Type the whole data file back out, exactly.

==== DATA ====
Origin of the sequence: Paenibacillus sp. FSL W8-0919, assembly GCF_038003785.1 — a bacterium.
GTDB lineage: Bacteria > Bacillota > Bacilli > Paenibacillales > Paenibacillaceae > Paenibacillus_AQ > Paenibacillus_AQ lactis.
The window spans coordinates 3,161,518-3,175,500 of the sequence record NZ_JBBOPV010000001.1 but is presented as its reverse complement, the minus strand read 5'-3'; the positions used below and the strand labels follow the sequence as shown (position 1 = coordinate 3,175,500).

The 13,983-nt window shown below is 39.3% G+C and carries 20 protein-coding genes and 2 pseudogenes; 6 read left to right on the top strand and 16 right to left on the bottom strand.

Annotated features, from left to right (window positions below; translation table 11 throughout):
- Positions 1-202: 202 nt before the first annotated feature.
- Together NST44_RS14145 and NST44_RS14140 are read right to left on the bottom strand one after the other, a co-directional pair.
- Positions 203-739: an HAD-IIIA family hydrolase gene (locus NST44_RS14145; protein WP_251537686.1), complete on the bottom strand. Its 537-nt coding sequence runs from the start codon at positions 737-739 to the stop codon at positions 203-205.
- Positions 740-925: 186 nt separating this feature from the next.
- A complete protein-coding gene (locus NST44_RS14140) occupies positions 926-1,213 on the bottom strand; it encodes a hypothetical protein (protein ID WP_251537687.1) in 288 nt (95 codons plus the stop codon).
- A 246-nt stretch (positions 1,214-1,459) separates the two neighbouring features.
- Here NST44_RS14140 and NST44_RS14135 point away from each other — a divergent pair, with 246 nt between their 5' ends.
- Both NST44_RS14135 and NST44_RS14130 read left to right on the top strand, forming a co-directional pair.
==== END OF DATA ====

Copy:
Origin of the sequence: Paenibacillus sp. FSL W8-0919, assembly GCF_038003785.1 — a bacterium.
GTDB lineage: Bacteria > Bacillota > Bacilli > Paenibacillales > Paenibacillaceae > Paenibacillus_AQ > Paenibacillus_AQ lactis.
The window spans coordinates 3,161,518-3,175,500 of the sequence record NZ_JBBOPV010000001.1 but is presented as its reverse complement, the minus strand read 5'-3'; the positions used below and the strand labels follow the sequence as shown (position 1 = coordinate 3,175,500).

The 13,983-nt window shown below is 39.3% G+C and carries 20 protein-coding genes and 2 pseudogenes; 6 read left to right on the top strand and 16 right to left on the bottom strand.

Annotated features, from left to right (window positions below; translation table 11 throughout):
- Positions 1-202: 202 nt before the first annotated feature.
- Together NST44_RS14145 and NST44_RS14140 are read right to left on the bottom strand one after the other, a co-directional pair.
- Positions 203-739: an HAD-IIIA family hydrolase gene (locus NST44_RS14145; protein WP_251537686.1), complete on the bottom strand. Its 537-nt coding sequence runs from the start codon at positions 737-739 to the stop codon at positions 203-205.
- Positions 740-925: 186 nt separating this feature from the next.
- A complete protein-coding gene (locus NST44_RS14140) occupies positions 926-1,213 on the bottom strand; it encodes a hypothetical protein (protein ID WP_251537687.1) in 288 nt (95 codons plus the stop codon).
- A 246-nt stretch (positions 1,214-1,459) separates the two neighbouring features.
- Here NST44_RS14140 and NST44_RS14135 point away from each other — a divergent pair, with 246 nt between their 5' ends.
- Both NST44_RS14135 and NST44_RS14130 read left to right on the top strand, forming a co-directional pair.